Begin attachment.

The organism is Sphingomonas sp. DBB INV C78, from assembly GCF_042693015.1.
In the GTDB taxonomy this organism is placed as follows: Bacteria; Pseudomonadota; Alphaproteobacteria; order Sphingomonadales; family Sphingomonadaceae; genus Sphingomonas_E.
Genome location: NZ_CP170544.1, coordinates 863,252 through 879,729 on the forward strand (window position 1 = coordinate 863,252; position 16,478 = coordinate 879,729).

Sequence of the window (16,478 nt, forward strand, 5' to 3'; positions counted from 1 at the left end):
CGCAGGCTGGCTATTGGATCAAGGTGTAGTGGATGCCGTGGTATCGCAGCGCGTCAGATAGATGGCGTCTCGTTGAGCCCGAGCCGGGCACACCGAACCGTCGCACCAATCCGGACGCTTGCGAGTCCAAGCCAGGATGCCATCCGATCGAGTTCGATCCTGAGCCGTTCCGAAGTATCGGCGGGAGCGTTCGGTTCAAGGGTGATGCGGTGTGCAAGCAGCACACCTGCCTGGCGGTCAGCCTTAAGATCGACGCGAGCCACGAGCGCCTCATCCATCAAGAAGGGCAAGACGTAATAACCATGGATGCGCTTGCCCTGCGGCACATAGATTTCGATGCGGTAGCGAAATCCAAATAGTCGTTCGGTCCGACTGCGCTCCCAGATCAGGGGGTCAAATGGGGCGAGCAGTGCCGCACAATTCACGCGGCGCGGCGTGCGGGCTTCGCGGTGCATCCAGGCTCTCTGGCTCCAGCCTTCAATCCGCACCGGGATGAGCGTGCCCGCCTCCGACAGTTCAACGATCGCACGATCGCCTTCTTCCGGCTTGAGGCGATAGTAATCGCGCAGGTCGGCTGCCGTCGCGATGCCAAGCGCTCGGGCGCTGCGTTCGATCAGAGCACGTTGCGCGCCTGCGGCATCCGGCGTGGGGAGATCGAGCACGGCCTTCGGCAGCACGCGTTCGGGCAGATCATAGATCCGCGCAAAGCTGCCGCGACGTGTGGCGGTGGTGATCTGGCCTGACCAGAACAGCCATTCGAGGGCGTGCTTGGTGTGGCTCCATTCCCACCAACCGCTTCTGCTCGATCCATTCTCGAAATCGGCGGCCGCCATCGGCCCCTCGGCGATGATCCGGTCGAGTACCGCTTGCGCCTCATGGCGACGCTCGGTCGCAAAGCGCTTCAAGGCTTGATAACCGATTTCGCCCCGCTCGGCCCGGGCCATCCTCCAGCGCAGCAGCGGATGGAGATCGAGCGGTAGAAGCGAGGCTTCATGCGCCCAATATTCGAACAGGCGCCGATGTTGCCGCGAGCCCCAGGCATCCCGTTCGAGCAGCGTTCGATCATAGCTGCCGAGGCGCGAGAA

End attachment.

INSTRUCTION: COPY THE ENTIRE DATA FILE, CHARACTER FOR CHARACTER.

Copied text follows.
The organism is Sphingomonas sp. DBB INV C78, from assembly GCF_042693015.1.
In the GTDB taxonomy this organism is placed as follows: Bacteria; Pseudomonadota; Alphaproteobacteria; order Sphingomonadales; family Sphingomonadaceae; genus Sphingomonas_E.
Genome location: NZ_CP170544.1, coordinates 863,252 through 879,729 on the forward strand (window position 1 = coordinate 863,252; position 16,478 = coordinate 879,729).

Sequence of the window (16,478 nt, forward strand, 5' to 3'; positions counted from 1 at the left end):
CGCAGGCTGGCTATTGGATCAAGGTGTAGTGGATGCCGTGGTATCGCAGCGCGTCAGATAGATGGCGTCTCGTTGAGCCCGAGCCGGGCACACCGAACCGTCGCACCAATCCGGACGCTTGCGAGTCCAAGCCAGGATGCCATCCGATCGAGTTCGATCCTGAGCCGTTCCGAAGTATCGGCGGGAGCGTTCGGTTCAAGGGTGATGCGGTGTGCAAGCAGCACACCTGCCTGGCGGTCAGCCTTAAGATCGACGCGAGCCACGAGCGCCTCATCCATCAAGAAGGGCAAGACGTAATAACCATGGATGCGCTTGCCCTGCGGCACATAGATTTCGATGCGGTAGCGAAATCCAAATAGTCGTTCGGTCCGACTGCGCTCCCAGATCAGGGGGTCAAATGGGGCGAGCAGTGCCGCACAATTCACGCGGCGCGGCGTGCGGGCTTCGCGGTGCATCCAGGCTCTCTGGCTCCAGCCTTCAATCCGCACCGGGATGAGCGTGCCCGCCTCCGACAGTTCAACGATCGCACGATCGCCTTCTTCCGGCTTGAGGCGATAGTAATCGCGCAGGTCGGCTGCCGTCGCGATGCCAAGCGCTCGGGCGCTGCGTTCGATCAGAGCACGTTGCGCGCCTGCGGCATCCGGCGTGGGGAGATCGAGCACGGCCTTCGGCAGCACGCGTTCGGGCAGATCATAGATCCGCGCAAAGCTGCCGCGACGTGTGGCGGTGGTGATCTGGCCTGACCAGAACAGCCATTCGAGGGCGTGCTTGGTGTGGCTCCATTCCCACCAACCGCTTCTGCTCGATCCATTCTCGAAATCGGCGGCCGCCATCGGCCCCTCGGCGATGATCCGGTCGAGTACCGCTTGCGCCTCATGGCGACGCTCGGTCGCAAAGCGCTTCAAGGCTTGATAACCGATTTCGCCCCGCTCGGCCCGGGCCATCCTCCAGCGCAGCAGCGGATGGAGATCGAGCGGTAGAAGCGAGGCTTCATGCGCCCAATATTCGAACAGGCGCCGATGTTGCCGCGAGCCCCAGGCATCCCGTTCGAGCAGCGTTCGATCATAGCTGCCGAGGCGCGAGAA